Tuesday, May 1, 2012

Shen Wednesday - Calligraffiti

                       An example of Shen Wednesday’s Calligraffiti      Picture: Steven Savona

By Steven Savona

Shen Wednesday is making a mark at the Fairfield City Museum and Gallery with her eclectic fusion of Western and Eastern art.

Her exhibition, Calligraffiti, combines elements of calligraphy and graffiti: styles which are generally seen at opposite ends of the artistic spectrum.

Wednesday has said that the intention of the exhibition is to “display the process and aftermath of what happens when an artist integrates two vastly similar and yet different artistic disciplines.”

Calligraffiti is a fairly recent art form, believed to have been pioneered by Dutch artist, Niels Shoe Meulman, in 2007.

Wednesday’s exhibition gives her the chance to create the precedent for Calligraffiti in Australia.

Museum Coordinator and Education Officer, Carmel Aiello, believes it is refreshing to see such innovative work on display in the gallery.

“It’s the first time we’ve seen this type of work at the gallery,” she said.

The exhibition features a space where patrons can express their own artistic flair, which Ms Aiello believes is a positive sign.

“I think people like the idea that they can actually contribute to the exhibition, rather than being a passive viewer,” she said.

Wednesday is currently studying her PhD on calligraphy and graffiti at the Penrith campus of the University of Western Sydney, where her exhibition has its roots.

After displaying some of her calligraphic works at the university, she allowed students to deface them with spray cans, which planted the seeds for her current exhibition. 

Wednesday believes that art should be a democratic process, and that traditional gallery conventions are too ritualistic.

“Art galleries can be arrogant at times,” she said.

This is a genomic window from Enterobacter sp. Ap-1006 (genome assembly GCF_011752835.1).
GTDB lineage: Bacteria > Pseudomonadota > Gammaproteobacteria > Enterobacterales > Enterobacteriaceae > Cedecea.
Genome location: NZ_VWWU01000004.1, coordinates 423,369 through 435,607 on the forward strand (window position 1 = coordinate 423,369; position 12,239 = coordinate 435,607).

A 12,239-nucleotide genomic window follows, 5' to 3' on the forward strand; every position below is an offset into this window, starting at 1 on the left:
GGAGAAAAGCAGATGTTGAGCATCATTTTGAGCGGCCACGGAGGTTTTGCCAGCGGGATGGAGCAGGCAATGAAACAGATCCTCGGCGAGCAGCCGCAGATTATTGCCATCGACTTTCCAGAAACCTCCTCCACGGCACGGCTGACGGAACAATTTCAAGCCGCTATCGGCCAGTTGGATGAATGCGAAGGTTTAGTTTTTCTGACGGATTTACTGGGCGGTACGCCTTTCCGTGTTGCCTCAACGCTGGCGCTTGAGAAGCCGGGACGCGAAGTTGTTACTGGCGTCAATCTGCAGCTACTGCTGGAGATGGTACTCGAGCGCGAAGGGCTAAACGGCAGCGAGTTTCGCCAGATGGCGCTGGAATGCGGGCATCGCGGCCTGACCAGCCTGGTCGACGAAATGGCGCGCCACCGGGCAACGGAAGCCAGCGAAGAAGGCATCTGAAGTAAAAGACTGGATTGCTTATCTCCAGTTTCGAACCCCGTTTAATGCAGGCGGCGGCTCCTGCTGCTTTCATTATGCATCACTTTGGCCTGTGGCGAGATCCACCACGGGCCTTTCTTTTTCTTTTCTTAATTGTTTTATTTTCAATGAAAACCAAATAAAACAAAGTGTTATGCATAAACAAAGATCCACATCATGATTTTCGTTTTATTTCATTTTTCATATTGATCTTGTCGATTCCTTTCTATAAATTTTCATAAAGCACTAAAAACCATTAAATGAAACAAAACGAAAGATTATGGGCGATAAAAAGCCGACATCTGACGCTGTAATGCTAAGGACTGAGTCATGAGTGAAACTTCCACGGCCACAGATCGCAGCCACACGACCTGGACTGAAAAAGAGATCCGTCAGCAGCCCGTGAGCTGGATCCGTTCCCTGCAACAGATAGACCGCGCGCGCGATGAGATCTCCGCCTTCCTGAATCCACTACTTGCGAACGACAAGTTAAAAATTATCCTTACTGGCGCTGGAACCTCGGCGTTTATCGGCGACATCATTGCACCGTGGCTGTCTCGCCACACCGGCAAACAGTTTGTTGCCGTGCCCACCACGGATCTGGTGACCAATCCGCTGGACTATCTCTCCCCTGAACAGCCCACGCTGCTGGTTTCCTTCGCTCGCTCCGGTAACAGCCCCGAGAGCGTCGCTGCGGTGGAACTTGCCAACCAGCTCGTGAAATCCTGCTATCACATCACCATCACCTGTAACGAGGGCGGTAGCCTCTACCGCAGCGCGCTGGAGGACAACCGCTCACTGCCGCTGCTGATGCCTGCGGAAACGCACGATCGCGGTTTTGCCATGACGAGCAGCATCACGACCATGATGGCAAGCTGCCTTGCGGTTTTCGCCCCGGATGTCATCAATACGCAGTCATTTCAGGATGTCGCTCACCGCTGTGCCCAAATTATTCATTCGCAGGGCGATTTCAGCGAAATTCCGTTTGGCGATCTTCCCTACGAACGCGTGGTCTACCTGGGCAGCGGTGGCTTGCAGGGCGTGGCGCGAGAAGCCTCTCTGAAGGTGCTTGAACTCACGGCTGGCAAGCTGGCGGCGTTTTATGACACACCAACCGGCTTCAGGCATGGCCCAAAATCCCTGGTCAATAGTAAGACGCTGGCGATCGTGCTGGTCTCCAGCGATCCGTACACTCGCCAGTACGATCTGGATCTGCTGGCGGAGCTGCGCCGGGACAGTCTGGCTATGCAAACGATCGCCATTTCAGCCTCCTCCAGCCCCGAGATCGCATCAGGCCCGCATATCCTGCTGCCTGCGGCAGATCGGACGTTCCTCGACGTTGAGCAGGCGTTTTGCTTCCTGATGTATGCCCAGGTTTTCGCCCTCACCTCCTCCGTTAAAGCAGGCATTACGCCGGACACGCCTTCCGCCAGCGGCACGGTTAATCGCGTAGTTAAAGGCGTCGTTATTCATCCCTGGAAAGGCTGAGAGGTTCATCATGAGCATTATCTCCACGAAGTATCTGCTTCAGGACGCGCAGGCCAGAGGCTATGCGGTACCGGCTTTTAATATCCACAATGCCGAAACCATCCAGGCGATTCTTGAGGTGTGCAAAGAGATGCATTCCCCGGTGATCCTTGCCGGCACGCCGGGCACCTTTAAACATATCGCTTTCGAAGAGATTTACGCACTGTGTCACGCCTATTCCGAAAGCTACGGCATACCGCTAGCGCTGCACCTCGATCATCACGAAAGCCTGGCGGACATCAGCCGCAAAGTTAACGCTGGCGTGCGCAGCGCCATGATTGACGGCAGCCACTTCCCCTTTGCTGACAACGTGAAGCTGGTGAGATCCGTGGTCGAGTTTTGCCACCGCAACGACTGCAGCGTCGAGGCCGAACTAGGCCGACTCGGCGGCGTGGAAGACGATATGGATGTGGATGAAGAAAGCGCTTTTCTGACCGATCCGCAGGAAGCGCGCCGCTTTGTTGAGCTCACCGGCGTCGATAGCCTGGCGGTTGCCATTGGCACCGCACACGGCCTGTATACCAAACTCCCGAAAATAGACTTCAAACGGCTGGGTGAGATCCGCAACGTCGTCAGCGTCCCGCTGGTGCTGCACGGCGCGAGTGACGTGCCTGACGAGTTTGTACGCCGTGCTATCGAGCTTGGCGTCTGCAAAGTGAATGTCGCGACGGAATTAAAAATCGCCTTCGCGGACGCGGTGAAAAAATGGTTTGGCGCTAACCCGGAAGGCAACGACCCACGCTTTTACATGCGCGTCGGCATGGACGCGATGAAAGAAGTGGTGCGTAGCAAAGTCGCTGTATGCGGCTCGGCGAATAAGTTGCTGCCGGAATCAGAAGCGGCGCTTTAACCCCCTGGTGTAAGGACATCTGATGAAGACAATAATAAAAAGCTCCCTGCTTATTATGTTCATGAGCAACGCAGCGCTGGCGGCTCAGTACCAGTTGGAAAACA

“Sometimes you’ll feel like touching a work because you admire it so much, but you’re not allowed to. You’re allowed to touch my artworks. You can even damage them if you like.”

Wednesday’s attitudes toward art stem from her insistence against perfectionism.

One of her artworks was partially ruined by her pet dog, although this did not deter Wednesday from exhibiting it.

“Most people think that beauty is the most important thing when it comes to art, but not everything has to be perfect. What matters the most about art is truth,” she said.

Wednesday was born in Taiwan, and Calligraffiti is a way of merging her experiences from her homeland with her life in Sydney’s western suburbs.

Ms Aiello believes that this will benefit local residents who come to see the exhibition.

“Shen’s profile fits in with a lot of immigrants living in western Sydney who are trying to incorporate something about their culture into a Western, capitalistic society,” Ms Aiello said.

Wednesday hopes that her exhibition will inspire people (especially young audiences) to create their own art, and convince them that graffiti is not a lowbrow art form.

“Graffiti is more than just spray paint. Tribal rock paintings can be considered as their own form of graffiti, and The Last Supper is a mural,” she said.

“I want to espouse the message that graffiti is not a criminal act. It’s not something you have to sneak off at night to do.”

“Art is not hard. Art is thinking. Art is writing.”

Calligraffiti is on display at the Fairfield City Museum and Gallery until April 28. Admission is free.

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